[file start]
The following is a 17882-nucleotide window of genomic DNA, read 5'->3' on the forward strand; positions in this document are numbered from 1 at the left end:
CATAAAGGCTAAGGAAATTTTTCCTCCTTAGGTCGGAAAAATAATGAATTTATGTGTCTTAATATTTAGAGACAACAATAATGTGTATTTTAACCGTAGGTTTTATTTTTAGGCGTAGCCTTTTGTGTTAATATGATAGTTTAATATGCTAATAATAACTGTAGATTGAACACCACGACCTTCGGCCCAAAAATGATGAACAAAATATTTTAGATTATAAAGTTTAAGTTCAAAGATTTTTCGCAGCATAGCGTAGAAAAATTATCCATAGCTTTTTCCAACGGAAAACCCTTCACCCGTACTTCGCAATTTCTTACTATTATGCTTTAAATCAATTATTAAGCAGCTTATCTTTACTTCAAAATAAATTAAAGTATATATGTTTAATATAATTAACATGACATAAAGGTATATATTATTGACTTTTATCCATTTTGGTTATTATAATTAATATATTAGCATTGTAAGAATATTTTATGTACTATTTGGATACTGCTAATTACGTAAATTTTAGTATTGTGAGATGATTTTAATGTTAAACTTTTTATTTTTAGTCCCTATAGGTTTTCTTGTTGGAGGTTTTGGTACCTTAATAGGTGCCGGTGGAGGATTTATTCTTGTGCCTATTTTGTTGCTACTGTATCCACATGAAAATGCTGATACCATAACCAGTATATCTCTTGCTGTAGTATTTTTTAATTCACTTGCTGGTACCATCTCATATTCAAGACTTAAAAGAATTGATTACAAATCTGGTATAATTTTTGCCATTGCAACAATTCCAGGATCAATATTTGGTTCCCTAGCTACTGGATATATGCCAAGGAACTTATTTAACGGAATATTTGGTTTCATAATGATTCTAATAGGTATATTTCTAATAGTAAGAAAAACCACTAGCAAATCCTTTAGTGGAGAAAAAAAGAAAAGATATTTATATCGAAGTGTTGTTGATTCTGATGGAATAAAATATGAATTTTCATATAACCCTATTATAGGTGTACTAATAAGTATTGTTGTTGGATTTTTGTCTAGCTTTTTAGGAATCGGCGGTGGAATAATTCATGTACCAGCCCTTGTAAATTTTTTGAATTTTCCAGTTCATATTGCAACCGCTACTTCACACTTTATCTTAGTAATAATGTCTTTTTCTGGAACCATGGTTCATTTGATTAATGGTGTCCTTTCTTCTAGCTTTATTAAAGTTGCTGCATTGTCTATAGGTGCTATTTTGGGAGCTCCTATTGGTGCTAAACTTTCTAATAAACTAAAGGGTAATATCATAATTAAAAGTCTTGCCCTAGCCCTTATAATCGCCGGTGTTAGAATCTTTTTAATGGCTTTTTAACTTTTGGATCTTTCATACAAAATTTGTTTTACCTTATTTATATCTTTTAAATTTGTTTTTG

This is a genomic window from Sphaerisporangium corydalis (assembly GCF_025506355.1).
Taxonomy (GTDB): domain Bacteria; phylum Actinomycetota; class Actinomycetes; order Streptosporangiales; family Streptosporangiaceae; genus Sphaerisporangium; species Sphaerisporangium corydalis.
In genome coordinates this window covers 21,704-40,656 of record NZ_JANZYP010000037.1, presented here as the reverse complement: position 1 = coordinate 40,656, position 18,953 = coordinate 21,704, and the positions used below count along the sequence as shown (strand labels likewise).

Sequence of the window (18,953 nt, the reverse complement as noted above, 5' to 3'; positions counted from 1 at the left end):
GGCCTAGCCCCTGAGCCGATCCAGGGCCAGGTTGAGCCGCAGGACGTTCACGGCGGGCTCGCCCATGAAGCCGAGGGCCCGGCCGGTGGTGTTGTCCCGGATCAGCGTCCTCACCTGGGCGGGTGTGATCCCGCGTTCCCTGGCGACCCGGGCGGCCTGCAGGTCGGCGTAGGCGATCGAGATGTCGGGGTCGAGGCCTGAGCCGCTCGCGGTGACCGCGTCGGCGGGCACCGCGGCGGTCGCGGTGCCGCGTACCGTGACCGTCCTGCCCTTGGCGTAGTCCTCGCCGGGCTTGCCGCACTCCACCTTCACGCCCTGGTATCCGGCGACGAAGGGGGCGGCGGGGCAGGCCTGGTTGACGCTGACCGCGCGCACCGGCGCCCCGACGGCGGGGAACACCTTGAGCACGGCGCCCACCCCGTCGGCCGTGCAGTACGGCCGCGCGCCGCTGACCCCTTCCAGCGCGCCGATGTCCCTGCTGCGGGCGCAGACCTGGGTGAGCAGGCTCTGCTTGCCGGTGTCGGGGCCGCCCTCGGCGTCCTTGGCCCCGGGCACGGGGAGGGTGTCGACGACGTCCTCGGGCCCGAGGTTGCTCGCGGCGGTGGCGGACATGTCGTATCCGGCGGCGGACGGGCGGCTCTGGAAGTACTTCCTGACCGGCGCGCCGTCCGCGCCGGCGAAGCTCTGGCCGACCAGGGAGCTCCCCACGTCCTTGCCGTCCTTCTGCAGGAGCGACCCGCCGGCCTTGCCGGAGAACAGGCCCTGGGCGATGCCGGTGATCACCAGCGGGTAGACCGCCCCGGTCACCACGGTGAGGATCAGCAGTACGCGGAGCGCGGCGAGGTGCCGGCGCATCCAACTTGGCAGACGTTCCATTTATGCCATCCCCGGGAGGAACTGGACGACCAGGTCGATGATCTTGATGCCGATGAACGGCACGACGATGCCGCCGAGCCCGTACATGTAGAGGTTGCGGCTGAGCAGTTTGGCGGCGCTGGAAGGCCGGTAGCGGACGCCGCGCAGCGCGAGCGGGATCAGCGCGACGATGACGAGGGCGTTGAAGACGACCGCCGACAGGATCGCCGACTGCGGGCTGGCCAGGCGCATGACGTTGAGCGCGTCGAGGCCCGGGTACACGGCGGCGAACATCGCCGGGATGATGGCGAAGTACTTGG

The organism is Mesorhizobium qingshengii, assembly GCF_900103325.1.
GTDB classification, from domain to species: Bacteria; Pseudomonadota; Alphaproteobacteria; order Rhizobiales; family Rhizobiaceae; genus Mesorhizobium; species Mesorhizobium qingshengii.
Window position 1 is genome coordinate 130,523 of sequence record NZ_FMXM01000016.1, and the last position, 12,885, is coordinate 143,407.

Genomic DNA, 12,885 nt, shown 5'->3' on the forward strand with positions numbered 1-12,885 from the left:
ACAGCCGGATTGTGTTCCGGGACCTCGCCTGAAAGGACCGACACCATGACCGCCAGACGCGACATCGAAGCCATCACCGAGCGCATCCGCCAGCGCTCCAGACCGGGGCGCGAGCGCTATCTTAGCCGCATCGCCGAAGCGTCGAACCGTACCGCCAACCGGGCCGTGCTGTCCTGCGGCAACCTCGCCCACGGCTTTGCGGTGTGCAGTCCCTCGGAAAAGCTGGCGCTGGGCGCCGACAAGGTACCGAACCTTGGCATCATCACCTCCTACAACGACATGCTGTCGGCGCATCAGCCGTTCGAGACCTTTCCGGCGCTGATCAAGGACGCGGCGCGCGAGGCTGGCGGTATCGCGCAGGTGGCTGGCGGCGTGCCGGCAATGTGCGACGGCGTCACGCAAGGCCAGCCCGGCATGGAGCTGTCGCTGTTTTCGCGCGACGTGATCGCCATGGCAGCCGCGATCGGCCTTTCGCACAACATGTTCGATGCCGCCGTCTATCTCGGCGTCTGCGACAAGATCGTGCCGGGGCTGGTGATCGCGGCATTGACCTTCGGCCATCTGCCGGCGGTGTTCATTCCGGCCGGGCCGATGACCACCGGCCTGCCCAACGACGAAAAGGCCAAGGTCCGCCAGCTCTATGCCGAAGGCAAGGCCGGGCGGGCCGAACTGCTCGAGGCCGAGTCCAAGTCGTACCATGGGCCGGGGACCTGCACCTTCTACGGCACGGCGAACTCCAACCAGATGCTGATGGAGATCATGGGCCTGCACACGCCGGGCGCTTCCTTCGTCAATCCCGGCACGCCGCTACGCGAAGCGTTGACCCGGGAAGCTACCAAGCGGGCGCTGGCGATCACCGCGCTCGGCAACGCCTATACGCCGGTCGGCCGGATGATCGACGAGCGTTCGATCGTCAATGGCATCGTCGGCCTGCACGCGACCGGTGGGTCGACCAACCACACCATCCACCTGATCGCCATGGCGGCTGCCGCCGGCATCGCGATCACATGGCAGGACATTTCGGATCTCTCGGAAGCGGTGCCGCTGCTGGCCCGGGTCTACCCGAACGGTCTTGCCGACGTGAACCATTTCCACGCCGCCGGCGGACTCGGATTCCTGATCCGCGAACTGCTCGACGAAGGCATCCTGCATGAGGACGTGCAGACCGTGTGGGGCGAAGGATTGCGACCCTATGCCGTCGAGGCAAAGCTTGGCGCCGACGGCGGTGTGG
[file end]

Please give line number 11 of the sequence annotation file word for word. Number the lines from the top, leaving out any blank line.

Genomic DNA, 12,885 nt, shown 5'->3' on the forward strand with positions numbered 1-12,885 from the left: